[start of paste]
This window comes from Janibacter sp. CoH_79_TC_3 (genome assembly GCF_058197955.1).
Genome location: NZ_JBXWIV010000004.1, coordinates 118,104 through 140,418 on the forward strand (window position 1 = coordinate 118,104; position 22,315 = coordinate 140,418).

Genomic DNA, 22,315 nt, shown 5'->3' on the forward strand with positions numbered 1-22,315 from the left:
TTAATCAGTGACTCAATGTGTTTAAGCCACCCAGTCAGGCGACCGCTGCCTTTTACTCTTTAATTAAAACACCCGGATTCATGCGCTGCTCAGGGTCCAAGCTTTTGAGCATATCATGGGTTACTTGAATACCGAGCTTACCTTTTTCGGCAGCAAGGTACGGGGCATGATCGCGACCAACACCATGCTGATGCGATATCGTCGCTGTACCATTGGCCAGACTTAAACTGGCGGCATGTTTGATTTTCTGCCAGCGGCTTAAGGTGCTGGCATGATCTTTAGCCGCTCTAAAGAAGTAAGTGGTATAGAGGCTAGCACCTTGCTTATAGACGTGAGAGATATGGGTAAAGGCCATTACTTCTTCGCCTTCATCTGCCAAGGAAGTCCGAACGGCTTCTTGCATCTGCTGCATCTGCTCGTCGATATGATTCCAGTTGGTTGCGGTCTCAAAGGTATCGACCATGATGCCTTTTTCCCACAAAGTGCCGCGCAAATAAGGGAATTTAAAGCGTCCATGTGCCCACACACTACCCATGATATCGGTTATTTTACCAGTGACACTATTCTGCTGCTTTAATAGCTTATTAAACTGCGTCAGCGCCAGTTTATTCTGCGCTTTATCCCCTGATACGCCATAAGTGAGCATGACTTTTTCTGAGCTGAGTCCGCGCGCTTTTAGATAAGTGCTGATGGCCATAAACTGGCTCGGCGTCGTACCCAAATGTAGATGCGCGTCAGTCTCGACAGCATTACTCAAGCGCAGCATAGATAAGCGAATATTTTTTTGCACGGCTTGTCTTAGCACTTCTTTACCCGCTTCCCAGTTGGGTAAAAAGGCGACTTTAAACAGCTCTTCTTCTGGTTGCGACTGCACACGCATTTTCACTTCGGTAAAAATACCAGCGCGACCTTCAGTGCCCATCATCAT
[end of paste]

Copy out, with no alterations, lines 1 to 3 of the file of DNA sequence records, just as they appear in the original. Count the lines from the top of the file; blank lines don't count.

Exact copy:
This window comes from Janibacter sp. CoH_79_TC_3 (genome assembly GCF_058197955.1).
Genome location: NZ_JBXWIV010000004.1, coordinates 118,104 through 140,418 on the forward strand (window position 1 = coordinate 118,104; position 22,315 = coordinate 140,418).

Genomic DNA, 22,315 nt, shown 5'->3' on the forward strand with positions numbered 1-22,315 from the left: